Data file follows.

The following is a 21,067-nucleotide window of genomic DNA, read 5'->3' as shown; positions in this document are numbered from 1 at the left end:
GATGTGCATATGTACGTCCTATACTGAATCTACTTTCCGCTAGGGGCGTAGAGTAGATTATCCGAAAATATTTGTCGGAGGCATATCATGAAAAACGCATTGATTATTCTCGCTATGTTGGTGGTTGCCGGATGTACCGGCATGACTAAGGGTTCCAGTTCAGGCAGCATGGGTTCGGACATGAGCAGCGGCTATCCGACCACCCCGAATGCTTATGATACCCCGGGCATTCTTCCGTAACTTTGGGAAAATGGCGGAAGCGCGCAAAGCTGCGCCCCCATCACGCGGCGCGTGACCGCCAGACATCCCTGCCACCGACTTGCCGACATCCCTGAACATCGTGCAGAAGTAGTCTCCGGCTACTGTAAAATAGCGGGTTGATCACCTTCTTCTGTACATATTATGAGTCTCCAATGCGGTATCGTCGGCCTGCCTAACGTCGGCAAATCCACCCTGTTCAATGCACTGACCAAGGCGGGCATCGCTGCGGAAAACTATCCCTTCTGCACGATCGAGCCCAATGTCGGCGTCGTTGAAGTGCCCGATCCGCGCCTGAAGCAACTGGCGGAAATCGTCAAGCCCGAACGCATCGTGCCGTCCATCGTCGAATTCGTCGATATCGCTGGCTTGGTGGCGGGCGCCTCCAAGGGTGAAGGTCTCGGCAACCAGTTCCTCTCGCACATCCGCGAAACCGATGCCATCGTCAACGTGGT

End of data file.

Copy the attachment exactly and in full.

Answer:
The following is a 21,067-nucleotide window of genomic DNA, read 5'->3' as shown; positions in this document are numbered from 1 at the left end:
GATGTGCATATGTACGTCCTATACTGAATCTACTTTCCGCTAGGGGCGTAGAGTAGATTATCCGAAAATATTTGTCGGAGGCATATCATGAAAAACGCATTGATTATTCTCGCTATGTTGGTGGTTGCCGGATGTACCGGCATGACTAAGGGTTCCAGTTCAGGCAGCATGGGTTCGGACATGAGCAGCGGCTATCCGACCACCCCGAATGCTTATGATACCCCGGGCATTCTTCCGTAACTTTGGGAAAATGGCGGAAGCGCGCAAAGCTGCGCCCCCATCACGCGGCGCGTGACCGCCAGACATCCCTGCCACCGACTTGCCGACATCCCTGAACATCGTGCAGAAGTAGTCTCCGGCTACTGTAAAATAGCGGGTTGATCACCTTCTTCTGTACATATTATGAGTCTCCAATGCGGTATCGTCGGCCTGCCTAACGTCGGCAAATCCACCCTGTTCAATGCACTGACCAAGGCGGGCATCGCTGCGGAAAACTATCCCTTCTGCACGATCGAGCCCAATGTCGGCGTCGTTGAAGTGCCCGATCCGCGCCTGAAGCAACTGGCGGAAATCGTCAAGCCCGAACGCATCGTGCCGTCCATCGTCGAATTCGTCGATATCGCTGGCTTGGTGGCGGGCGCCTCCAAGGGTGAAGGTCTCGGCAACCAGTTCCTCTCGCACATCCGCGAAACCGATGCCATCGTCAACGTGGT